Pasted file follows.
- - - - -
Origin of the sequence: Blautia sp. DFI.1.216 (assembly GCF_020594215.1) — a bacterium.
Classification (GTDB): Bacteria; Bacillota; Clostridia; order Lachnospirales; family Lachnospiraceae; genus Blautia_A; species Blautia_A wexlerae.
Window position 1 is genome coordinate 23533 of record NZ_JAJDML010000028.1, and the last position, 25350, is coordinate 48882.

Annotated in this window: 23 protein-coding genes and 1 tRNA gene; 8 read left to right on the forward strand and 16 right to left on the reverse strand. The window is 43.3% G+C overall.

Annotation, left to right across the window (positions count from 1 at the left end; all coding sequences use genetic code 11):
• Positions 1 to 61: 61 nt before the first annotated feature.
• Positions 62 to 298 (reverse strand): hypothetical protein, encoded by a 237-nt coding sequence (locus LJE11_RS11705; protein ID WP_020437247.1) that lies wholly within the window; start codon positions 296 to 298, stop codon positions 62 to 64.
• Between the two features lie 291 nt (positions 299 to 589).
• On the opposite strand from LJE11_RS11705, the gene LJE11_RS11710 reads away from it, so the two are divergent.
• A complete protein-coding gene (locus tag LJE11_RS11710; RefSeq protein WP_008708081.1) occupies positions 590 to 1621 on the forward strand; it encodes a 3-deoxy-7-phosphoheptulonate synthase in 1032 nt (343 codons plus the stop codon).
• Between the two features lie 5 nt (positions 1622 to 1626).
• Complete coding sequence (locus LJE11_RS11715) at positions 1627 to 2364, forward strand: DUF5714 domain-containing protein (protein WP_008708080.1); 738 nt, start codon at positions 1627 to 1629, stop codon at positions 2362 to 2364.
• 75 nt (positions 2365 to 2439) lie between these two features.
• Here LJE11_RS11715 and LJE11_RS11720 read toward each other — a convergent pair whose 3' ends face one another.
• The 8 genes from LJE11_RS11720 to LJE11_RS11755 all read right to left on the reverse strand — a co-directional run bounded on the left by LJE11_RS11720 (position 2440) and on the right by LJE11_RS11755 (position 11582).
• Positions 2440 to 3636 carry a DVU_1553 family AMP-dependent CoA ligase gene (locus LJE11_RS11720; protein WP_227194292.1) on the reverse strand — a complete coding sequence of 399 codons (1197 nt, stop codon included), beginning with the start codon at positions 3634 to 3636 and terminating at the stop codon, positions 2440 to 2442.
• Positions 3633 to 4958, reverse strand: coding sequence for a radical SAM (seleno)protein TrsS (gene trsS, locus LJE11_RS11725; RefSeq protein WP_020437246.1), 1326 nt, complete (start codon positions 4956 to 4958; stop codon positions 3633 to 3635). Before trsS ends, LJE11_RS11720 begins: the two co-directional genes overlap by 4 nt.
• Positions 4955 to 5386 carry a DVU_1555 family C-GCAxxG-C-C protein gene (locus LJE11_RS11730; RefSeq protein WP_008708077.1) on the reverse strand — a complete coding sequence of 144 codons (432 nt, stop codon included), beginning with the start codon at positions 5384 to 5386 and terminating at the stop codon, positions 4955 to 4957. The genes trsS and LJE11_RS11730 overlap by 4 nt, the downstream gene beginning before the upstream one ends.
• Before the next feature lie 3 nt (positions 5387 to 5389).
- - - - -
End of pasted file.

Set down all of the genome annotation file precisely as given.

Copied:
Origin of the sequence: Blautia sp. DFI.1.216 (assembly GCF_020594215.1) — a bacterium.
Classification (GTDB): Bacteria; Bacillota; Clostridia; order Lachnospirales; family Lachnospiraceae; genus Blautia_A; species Blautia_A wexlerae.
Window position 1 is genome coordinate 23533 of record NZ_JAJDML010000028.1, and the last position, 25350, is coordinate 48882.

Annotated in this window: 23 protein-coding genes and 1 tRNA gene; 8 read left to right on the forward strand and 16 right to left on the reverse strand. The window is 43.3% G+C overall.

Annotation, left to right across the window (positions count from 1 at the left end; all coding sequences use genetic code 11):
• Positions 1 to 61: 61 nt before the first annotated feature.
• Positions 62 to 298 (reverse strand): hypothetical protein, encoded by a 237-nt coding sequence (locus LJE11_RS11705; protein ID WP_020437247.1) that lies wholly within the window; start codon positions 296 to 298, stop codon positions 62 to 64.
• Between the two features lie 291 nt (positions 299 to 589).
• On the opposite strand from LJE11_RS11705, the gene LJE11_RS11710 reads away from it, so the two are divergent.
• A complete protein-coding gene (locus tag LJE11_RS11710; RefSeq protein WP_008708081.1) occupies positions 590 to 1621 on the forward strand; it encodes a 3-deoxy-7-phosphoheptulonate synthase in 1032 nt (343 codons plus the stop codon).
• Between the two features lie 5 nt (positions 1622 to 1626).
• Complete coding sequence (locus LJE11_RS11715) at positions 1627 to 2364, forward strand: DUF5714 domain-containing protein (protein WP_008708080.1); 738 nt, start codon at positions 1627 to 1629, stop codon at positions 2362 to 2364.
• 75 nt (positions 2365 to 2439) lie between these two features.
• Here LJE11_RS11715 and LJE11_RS11720 read toward each other — a convergent pair whose 3' ends face one another.
• The 8 genes from LJE11_RS11720 to LJE11_RS11755 all read right to left on the reverse strand — a co-directional run bounded on the left by LJE11_RS11720 (position 2440) and on the right by LJE11_RS11755 (position 11582).
• Positions 2440 to 3636 carry a DVU_1553 family AMP-dependent CoA ligase gene (locus LJE11_RS11720; protein WP_227194292.1) on the reverse strand — a complete coding sequence of 399 codons (1197 nt, stop codon included), beginning with the start codon at positions 3634 to 3636 and terminating at the stop codon, positions 2440 to 2442.
• Positions 3633 to 4958, reverse strand: coding sequence for a radical SAM (seleno)protein TrsS (gene trsS, locus LJE11_RS11725; RefSeq protein WP_020437246.1), 1326 nt, complete (start codon positions 4956 to 4958; stop codon positions 3633 to 3635). Before trsS ends, LJE11_RS11720 begins: the two co-directional genes overlap by 4 nt.
• Positions 4955 to 5386 carry a DVU_1555 family C-GCAxxG-C-C protein gene (locus LJE11_RS11730; RefSeq protein WP_008708077.1) on the reverse strand — a complete coding sequence of 144 codons (432 nt, stop codon included), beginning with the start codon at positions 5384 to 5386 and terminating at the stop codon, positions 4955 to 4957. The genes trsS and LJE11_RS11730 overlap by 4 nt, the downstream gene beginning before the upstream one ends.
• Before the next feature lie 3 nt (positions 5387 to 5389).